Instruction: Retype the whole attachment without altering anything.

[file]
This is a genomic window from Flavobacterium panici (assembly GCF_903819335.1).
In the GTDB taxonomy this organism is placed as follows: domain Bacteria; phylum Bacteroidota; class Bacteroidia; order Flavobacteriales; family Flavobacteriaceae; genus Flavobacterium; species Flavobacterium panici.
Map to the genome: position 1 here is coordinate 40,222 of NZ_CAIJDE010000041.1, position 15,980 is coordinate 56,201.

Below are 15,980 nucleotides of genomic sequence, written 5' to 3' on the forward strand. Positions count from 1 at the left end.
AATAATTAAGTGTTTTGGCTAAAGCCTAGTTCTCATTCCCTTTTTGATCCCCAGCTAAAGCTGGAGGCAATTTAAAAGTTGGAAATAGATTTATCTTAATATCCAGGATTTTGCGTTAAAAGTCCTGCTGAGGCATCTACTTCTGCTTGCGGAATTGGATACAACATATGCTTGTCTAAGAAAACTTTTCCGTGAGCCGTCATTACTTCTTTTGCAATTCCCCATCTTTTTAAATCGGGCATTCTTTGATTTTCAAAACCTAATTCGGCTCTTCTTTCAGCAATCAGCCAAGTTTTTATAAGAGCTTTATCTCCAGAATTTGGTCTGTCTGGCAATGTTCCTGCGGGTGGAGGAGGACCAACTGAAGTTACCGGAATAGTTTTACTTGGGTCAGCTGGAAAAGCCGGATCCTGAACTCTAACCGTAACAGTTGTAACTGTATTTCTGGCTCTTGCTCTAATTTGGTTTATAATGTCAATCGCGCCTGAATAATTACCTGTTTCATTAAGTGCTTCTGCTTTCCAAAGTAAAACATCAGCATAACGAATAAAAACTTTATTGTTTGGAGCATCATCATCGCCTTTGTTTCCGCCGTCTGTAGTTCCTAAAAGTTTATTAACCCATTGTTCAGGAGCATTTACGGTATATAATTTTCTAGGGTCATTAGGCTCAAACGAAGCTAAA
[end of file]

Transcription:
This is a genomic window from Flavobacterium panici (assembly GCF_903819335.1).
In the GTDB taxonomy this organism is placed as follows: domain Bacteria; phylum Bacteroidota; class Bacteroidia; order Flavobacteriales; family Flavobacteriaceae; genus Flavobacterium; species Flavobacterium panici.
Map to the genome: position 1 here is coordinate 40,222 of NZ_CAIJDE010000041.1, position 15,980 is coordinate 56,201.

Below are 15,980 nucleotides of genomic sequence, written 5' to 3' on the forward strand. Positions count from 1 at the left end.
AATAATTAAGTGTTTTGGCTAAAGCCTAGTTCTCATTCCCTTTTTGATCCCCAGCTAAAGCTGGAGGCAATTTAAAAGTTGGAAATAGATTTATCTTAATATCCAGGATTTTGCGTTAAAAGTCCTGCTGAGGCATCTACTTCTGCTTGCGGAATTGGATACAACATATGCTTGTCTAAGAAAACTTTTCCGTGAGCCGTCATTACTTCTTTTGCAATTCCCCATCTTTTTAAATCGGGCATTCTTTGATTTTCAAAACCTAATTCGGCTCTTCTTTCAGCAATCAGCCAAGTTTTTATAAGAGCTTTATCTCCAGAATTTGGTCTGTCTGGCAATGTTCCTGCGGGTGGAGGAGGACCAACTGAAGTTACCGGAATAGTTTTACTTGGGTCAGCTGGAAAAGCCGGATCCTGAACTCTAACCGTAACAGTTGTAACTGTATTTCTGGCTCTTGCTCTAATTTGGTTTATAATGTCAATCGCGCCTGAATAATTACCTGTTTCATTAAGTGCTTCTGCTTTCCAAAGTAAAACATCAGCATAACGAATAAAAACTTTATTGTTTGGAGCATCATCATCGCCTTTGTTTCCGCCGTCTGTAGTTCCTAAAAGTTTATTAACCCATTGTTCAGGAGCATTTACGGTATATAATTTTCTAGGGTCATTAGGCTCAAACGAAGCTAAA